“With a face, a smile and a talent that brightened up a cloudy day, Miss Billie was a treasure to ‘The City With Spirit,’” Dotson said. “So many have been truly blessed with the gifts she so generously shared with us.”

As if she were carrying on a conversation with her dear friend, Dotson added, “Thank you, Billie. You will be missed.”

Two more who knew Nipper well and were saddened by her passing are Cleveland Mayor Tom and first lady Sandra Rowland. The latter, who formerly held lifestyles and managing editor roles with the Banner prior to changing careers, worked with Nipper regularly.

“During my years at the Banner, I did have the honor of working closely with Billie Nipper,” Sandra said. “What a talented artist, and her abilities to capture horses on canvas was remarkable. She has contributed so much through the years to the arts in Cleveland.”

Speaking on behalf of herself and the Cleveland mayor — who also considered Nipper a close friend — the former newspaper veteran added, “Tom and I loved attending the annual events at Red Clay named the Nillie Bipper Arts & Crafts Festival in her honor. She was a driving force in promoting artists and craftsmen in the region. We were blessed to call her friend and to have small treasures in our home to forever remind us of her talents through the years.”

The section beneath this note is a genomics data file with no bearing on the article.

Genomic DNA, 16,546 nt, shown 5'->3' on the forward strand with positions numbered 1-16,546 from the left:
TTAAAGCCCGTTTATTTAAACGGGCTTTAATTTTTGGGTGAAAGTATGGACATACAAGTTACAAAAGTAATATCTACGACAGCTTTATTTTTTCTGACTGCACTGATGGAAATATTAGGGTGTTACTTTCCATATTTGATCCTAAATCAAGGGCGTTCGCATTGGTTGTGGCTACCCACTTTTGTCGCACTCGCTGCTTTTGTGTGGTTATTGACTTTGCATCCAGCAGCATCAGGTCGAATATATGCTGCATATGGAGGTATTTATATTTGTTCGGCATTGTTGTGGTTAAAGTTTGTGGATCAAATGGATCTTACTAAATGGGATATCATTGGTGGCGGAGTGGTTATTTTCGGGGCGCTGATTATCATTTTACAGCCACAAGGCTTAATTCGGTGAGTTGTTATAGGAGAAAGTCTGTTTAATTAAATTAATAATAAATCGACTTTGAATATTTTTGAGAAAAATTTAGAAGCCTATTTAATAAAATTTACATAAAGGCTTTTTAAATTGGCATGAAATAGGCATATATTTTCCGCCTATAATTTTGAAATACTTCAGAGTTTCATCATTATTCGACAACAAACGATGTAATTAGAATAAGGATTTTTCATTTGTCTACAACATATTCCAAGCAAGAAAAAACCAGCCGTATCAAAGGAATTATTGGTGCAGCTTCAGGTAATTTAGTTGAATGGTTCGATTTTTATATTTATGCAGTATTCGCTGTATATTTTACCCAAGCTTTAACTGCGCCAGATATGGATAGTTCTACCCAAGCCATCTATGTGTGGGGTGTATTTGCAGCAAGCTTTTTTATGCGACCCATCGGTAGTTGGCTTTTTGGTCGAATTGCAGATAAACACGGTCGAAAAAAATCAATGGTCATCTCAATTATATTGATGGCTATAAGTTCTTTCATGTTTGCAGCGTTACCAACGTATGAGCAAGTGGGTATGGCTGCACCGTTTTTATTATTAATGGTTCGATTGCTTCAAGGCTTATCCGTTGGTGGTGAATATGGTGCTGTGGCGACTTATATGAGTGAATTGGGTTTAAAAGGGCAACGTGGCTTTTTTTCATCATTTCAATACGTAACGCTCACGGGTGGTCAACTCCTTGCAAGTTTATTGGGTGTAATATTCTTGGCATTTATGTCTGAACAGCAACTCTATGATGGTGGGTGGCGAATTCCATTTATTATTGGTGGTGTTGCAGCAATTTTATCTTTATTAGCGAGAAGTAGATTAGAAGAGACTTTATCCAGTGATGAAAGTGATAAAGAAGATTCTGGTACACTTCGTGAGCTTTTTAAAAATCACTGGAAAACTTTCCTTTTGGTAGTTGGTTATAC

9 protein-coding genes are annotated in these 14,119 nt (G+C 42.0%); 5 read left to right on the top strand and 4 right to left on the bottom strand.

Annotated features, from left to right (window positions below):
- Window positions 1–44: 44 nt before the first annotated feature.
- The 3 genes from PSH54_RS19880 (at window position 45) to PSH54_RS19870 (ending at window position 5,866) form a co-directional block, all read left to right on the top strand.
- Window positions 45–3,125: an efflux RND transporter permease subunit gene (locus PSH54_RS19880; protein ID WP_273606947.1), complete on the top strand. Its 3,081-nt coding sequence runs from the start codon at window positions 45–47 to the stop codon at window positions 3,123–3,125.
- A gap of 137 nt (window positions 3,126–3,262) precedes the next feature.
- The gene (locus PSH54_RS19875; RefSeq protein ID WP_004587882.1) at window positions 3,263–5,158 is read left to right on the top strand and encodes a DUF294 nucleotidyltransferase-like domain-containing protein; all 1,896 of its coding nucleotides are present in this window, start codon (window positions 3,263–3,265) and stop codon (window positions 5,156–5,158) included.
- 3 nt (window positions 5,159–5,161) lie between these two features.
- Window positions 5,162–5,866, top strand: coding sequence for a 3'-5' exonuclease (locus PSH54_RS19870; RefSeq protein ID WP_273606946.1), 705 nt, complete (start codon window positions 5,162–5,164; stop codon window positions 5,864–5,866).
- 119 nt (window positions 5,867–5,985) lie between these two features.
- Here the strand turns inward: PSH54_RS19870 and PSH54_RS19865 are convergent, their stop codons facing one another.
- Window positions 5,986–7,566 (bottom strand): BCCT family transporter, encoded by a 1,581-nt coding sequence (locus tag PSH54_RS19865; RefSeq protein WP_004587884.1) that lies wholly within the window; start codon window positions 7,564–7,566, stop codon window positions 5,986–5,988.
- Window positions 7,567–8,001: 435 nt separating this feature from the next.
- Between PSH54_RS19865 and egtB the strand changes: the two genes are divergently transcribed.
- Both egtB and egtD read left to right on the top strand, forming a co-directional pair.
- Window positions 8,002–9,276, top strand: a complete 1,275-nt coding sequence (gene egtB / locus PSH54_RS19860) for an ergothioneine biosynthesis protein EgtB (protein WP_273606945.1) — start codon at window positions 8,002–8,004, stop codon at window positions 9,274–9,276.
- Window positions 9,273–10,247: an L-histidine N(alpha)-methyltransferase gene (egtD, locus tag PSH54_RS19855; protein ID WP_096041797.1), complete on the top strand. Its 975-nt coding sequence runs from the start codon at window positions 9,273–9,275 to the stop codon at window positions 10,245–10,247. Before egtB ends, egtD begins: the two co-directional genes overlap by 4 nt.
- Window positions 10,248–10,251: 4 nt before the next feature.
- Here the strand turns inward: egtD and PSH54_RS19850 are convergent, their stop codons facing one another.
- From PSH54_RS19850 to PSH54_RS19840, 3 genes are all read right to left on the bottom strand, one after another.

Like Dotson, the longtime Cleveland mayor said he considered Nipper a talented local resident who epitomized the message behind the city’s theme, “The City With Spirit.”

Over the years, the Banner featured Nipper in a variety of news stories and features. Most involved the popular arts and crafts festival that was discontinued two years ago after a run of more than 40 years.

Another was a Personality Profile published in September 2011.

For someone whose art is seen nationwide in all circles, Nipper didn't start with ambitions toward an art career. In fact, her first efforts came about because she had “nothing to do,” when her husband's work took the newlyweds — married a year — to Cleveland, Ohio.